American Health Values Survey
Advocates for health and health equity didn’t know how much the public agreed.
The Robert Wood Johnson Foundation’s guiding purpose is to build “a Culture of Health that provides everyone in America a fair and just opportunity for health and well-being.” As part of their vision for a Culture of Health, the foundation’s leadership wanted to know how many Americans were aligned with this goal, including their belief in the importance of health in daily living, their belief in the existence of healthcare disparities and social determinants of health, and their beliefs about the government’s role in health care and making communities healthier?
NORC surveyed a large cross-section of the population on their attitudes toward health and health equity.
With $1.5 million in funding from the foundation, NORC conducted the American Health Values Survey in 2015-16. The survey, done in English and Spanish by telephone, online, and mail, questioned more than 10,000 adults about health issues on a personal, community, and societal level. We followed up with a second survey in 2019-2020 that asked the same questions of more than 8,200 respondents to expand our understanding of rural/urban and race/ethnic differences on the issues and to see whether and how the value and belief differences vary across U.S. localities. We also conducted advanced analysis, including modeling to identify the key drivers of the values and beliefs and qualitative in-person interviews to better understand those drivers.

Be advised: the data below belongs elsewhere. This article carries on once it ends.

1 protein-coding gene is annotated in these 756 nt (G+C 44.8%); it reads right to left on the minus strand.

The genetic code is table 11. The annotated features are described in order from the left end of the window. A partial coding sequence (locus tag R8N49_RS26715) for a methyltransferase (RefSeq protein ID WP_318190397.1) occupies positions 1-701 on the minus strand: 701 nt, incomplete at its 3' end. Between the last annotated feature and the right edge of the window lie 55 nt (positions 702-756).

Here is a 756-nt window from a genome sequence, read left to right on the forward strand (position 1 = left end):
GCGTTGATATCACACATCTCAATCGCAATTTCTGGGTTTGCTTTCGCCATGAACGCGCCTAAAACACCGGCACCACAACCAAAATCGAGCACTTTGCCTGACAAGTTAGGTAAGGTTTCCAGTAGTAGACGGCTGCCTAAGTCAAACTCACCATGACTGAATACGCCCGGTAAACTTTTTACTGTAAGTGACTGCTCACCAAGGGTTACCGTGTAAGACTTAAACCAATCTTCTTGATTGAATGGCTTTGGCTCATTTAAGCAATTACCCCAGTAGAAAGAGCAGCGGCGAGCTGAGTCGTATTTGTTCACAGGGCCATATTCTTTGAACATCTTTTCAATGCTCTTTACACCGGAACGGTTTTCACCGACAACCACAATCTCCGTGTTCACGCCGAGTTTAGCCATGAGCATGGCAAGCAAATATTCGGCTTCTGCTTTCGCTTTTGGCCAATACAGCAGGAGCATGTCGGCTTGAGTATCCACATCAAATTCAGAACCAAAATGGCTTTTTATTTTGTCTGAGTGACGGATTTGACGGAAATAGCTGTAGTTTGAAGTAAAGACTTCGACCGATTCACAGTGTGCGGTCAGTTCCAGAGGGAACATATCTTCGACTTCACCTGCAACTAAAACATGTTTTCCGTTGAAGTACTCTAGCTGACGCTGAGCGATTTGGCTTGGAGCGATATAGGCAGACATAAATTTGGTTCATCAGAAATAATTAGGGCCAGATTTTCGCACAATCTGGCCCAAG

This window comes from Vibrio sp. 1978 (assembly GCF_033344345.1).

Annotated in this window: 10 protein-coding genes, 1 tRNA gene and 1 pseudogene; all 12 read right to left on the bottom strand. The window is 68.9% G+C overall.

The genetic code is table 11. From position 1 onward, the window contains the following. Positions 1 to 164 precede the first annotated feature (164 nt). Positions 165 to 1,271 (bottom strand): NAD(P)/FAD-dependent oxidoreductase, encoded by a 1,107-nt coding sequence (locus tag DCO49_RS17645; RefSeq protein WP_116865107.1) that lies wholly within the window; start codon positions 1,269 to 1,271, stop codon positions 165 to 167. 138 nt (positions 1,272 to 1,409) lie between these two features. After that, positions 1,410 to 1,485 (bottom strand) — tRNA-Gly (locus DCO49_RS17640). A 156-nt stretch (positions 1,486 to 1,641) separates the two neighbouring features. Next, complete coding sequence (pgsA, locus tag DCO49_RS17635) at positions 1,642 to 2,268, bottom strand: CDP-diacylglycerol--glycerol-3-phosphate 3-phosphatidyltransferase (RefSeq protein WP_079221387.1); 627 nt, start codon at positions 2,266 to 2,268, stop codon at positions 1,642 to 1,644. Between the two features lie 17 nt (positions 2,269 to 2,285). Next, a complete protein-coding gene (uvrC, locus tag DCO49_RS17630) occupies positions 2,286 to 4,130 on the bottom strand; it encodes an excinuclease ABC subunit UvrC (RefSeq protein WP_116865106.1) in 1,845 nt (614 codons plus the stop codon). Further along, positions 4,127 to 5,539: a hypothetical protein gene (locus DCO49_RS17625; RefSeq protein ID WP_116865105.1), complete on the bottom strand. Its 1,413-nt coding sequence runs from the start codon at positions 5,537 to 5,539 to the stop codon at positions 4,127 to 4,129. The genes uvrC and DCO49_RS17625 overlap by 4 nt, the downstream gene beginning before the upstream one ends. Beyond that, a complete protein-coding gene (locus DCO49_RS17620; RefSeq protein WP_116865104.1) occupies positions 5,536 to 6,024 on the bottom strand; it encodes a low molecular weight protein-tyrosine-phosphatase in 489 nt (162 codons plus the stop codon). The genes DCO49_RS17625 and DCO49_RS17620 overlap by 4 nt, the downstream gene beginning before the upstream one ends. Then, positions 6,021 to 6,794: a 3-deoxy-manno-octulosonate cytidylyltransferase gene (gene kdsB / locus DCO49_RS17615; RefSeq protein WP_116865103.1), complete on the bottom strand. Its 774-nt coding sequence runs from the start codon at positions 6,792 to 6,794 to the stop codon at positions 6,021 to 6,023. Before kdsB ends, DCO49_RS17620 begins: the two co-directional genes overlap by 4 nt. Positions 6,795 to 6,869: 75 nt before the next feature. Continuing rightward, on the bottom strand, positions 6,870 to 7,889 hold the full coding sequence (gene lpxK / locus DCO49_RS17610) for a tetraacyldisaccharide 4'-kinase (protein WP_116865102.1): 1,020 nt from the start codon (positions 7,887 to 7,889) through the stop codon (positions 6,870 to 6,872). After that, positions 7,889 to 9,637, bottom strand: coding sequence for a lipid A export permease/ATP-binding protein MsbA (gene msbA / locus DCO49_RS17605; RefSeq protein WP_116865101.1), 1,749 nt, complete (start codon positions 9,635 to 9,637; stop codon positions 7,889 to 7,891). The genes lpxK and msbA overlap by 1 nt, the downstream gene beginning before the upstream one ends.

Americans are divided on the need to build a culture of health.
Using data from our initial survey, we constructed a six-group typology of U.S. adults based on their core beliefs about health and health equity. Three of these groups—Committed Activists, Equity Advocates, and Equity Idealists—believe government should play an active role in health and generally supports other efforts to promote health and health equity. Another group, Private Sector Champions, holds more mixed views. The final two groups—Disinterested Skeptics and Self-Reliant Individualists—hold that health is a personal responsibility and are skeptical about government and other efforts to address health and health equity. Altogether, a majority of U.S. adults fall into groups supportive of health and health equity promotion. The size and makeup of each typology group changed little from the first survey in 2014/15 to the second in 2019/20.
The findings have helped RWJF and its partners build coalitions and shape their messaging to promote health and health equity across the nation.